Another Pearl Harbor? Not by a Longshot
by Edward T. O'Donnell on Sep 21, 2001
Whenever an event grips the nation’s attention, the media inevitably turn to historians to offer some perspective. From the disputed 2000 presidential election to the 1991 Los Angeles riots, and even the recent Microsoft antitrust case, historians have been asked to help Americans see the precedents and parallels to events in our times.
Often what people seek from historians is some assurance that the nation has endured similar episodes of national trauma and managed to persevere. Unfortunately, in the case of Tuesday’s horrific acts of terrorism, historians have little to offer.
Still, some have tried. The most irresistible historical comparison is to the Japanese attack on Pearl Harbor on December 7, 1941. The high casualties (2,400 killed) and national outrage produced by a surprise attack on U.S. soil suggest a clear parallel with Tuesday’s attacks.
Yet the events are dramatically different. Unlike Tuesday’s terrorist strikes, the attack on Pearl Harbor was an act of war carried out by a clearly identifiable enemy. Furthermore, it produced a logical and conclusive response: a declaration of war followed by an eventual victory. Few Americans in 2001 can expect a similar outcome.
When considering sheer carnage, some might be tempted to draw historical parallels between the recent attacks and major urban disasters. In 1900 a massive hurricane leveled the city of Galveston, Texas, killing at least 8,000 people. Six years later, a devastating earthquake in San Francisco claimed an equal number of victims. These comparisons end with the numbers, however, because unlike the man-made horrors of Tuesday, most Americans understood these events to be “acts of God,” clearly beyond the control of mere mortals. They wept and prayed, but no one seriously questioned the nation’s overall security.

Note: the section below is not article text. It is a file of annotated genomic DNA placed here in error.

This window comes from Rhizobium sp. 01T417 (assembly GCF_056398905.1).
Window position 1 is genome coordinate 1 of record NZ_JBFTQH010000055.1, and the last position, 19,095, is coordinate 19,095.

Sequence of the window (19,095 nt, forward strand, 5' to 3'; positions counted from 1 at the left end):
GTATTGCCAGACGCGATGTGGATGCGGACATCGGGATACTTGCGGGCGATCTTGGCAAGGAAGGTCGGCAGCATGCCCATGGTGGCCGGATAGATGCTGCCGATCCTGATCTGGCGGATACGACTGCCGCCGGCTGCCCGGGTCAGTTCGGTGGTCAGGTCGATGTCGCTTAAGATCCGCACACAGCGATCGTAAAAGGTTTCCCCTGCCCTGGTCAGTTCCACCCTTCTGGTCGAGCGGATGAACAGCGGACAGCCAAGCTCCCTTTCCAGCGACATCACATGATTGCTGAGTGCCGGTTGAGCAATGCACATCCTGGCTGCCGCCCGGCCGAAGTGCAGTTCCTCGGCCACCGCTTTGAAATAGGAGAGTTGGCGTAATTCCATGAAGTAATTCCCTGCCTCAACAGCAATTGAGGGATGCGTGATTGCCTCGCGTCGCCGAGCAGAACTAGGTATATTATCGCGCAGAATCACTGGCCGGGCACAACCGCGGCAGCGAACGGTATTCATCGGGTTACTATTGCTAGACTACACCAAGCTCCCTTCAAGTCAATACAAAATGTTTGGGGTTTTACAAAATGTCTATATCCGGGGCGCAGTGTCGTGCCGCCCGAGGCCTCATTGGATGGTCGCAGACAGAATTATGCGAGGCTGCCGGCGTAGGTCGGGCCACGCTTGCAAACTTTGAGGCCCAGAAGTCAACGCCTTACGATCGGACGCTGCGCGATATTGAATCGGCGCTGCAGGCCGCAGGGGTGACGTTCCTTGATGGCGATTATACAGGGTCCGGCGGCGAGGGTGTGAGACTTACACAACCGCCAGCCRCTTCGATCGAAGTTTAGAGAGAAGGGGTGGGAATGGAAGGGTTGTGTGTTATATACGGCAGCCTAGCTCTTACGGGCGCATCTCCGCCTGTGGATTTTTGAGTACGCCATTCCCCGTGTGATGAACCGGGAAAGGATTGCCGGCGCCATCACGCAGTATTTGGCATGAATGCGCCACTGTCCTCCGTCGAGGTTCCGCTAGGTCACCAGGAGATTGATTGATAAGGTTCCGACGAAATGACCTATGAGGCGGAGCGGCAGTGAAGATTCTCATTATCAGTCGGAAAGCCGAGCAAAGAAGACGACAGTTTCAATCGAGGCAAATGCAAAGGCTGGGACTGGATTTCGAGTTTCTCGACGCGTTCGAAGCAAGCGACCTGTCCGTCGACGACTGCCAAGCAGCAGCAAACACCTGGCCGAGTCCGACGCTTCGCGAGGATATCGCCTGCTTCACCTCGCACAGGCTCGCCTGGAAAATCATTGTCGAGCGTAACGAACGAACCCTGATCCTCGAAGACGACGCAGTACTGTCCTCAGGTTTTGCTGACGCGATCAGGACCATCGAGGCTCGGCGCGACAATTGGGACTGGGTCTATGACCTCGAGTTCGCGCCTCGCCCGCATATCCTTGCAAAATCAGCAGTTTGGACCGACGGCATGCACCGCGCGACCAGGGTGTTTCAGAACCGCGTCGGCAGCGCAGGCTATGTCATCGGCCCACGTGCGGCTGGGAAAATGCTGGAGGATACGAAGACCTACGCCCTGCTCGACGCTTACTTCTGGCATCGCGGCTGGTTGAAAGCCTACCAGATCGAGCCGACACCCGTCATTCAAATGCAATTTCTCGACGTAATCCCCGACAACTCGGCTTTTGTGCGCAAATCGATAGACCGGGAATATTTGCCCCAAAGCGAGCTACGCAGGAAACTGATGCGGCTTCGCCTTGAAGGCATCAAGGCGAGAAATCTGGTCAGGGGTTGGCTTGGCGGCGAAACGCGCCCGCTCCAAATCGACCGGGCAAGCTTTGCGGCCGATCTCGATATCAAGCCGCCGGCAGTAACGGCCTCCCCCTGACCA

In terms of shock value, perhaps the closest historical comparison to the terrorist attacks is the assassination of John F. Kennedy in 1963. Like Tuesday’s assault, it caught the nation completely by surprise and, given the context of the Cold War, elicited widespread fear of a wider conspiracy. Still, the differences far outweigh the similarities. First, in contrast with the thousands who perished this week, Kennedy’s assassination represented the death of a single, very important man. Second, as time wore on, the assassinated president acquired an almost saint-like image of youth, vigor and optimism that shows no sign of waning. We can hardly expect any such inspiring mythology to emerge from this week’s events.
In most cases, historical perspective allows us to see wars, natural disasters and assassinations for what they are: ugly but familiar aspects of the human condition. Somehow that helps the healing process. Tuesday’s extraordinary acts of terrorism, however, defy historical perspective because they don’t remind us of anything. Rather, they announce a new, frightening and unfamiliar reality of high-tech international terrorism and our vulnerability to it.
History can offer no consolation here. These acts of terrorism are unprecedented in every way imaginable. That’s the most terrifying thing of all.
Edward T. O'Donnell is an associate professor of history at Holy Cross College in Worcester, Mass., and a writer for the History News Service.